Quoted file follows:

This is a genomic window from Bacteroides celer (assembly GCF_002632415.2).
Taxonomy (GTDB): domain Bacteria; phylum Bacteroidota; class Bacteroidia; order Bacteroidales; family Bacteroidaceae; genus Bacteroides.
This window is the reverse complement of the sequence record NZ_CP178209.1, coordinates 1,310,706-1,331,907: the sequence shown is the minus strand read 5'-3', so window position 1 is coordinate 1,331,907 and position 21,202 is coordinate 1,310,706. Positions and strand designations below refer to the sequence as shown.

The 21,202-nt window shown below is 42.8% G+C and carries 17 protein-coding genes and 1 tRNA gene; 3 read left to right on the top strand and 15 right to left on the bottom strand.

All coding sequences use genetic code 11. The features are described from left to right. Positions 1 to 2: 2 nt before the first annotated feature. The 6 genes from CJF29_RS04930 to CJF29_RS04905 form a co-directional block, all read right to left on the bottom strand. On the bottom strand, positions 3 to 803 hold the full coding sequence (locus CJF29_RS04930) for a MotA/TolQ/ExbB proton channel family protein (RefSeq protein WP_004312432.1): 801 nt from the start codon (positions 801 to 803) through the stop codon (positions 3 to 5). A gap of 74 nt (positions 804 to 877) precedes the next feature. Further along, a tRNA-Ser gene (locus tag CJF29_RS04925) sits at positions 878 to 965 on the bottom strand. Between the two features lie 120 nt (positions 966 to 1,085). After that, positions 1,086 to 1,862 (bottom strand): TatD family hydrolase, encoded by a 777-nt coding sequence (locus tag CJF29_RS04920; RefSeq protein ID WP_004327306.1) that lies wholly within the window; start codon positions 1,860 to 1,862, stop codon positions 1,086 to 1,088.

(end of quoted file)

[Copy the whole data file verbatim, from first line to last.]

This is a genomic window from Bacteroides celer (assembly GCF_002632415.2).
Taxonomy (GTDB): domain Bacteria; phylum Bacteroidota; class Bacteroidia; order Bacteroidales; family Bacteroidaceae; genus Bacteroides.
This window is the reverse complement of the sequence record NZ_CP178209.1, coordinates 1,310,706-1,331,907: the sequence shown is the minus strand read 5'-3', so window position 1 is coordinate 1,331,907 and position 21,202 is coordinate 1,310,706. Positions and strand designations below refer to the sequence as shown.

The 21,202-nt window shown below is 42.8% G+C and carries 17 protein-coding genes and 1 tRNA gene; 3 read left to right on the top strand and 15 right to left on the bottom strand.

All coding sequences use genetic code 11. The features are described from left to right. Positions 1 to 2: 2 nt before the first annotated feature. The 6 genes from CJF29_RS04930 to CJF29_RS04905 form a co-directional block, all read right to left on the bottom strand. On the bottom strand, positions 3 to 803 hold the full coding sequence (locus CJF29_RS04930) for a MotA/TolQ/ExbB proton channel family protein (RefSeq protein WP_004312432.1): 801 nt from the start codon (positions 801 to 803) through the stop codon (positions 3 to 5). A gap of 74 nt (positions 804 to 877) precedes the next feature. Further along, a tRNA-Ser gene (locus tag CJF29_RS04925) sits at positions 878 to 965 on the bottom strand. Between the two features lie 120 nt (positions 966 to 1,085). After that, positions 1,086 to 1,862 (bottom strand): TatD family hydrolase, encoded by a 777-nt coding sequence (locus tag CJF29_RS04920; RefSeq protein ID WP_004327306.1) that lies wholly within the window; start codon positions 1,860 to 1,862, stop codon positions 1,086 to 1,088.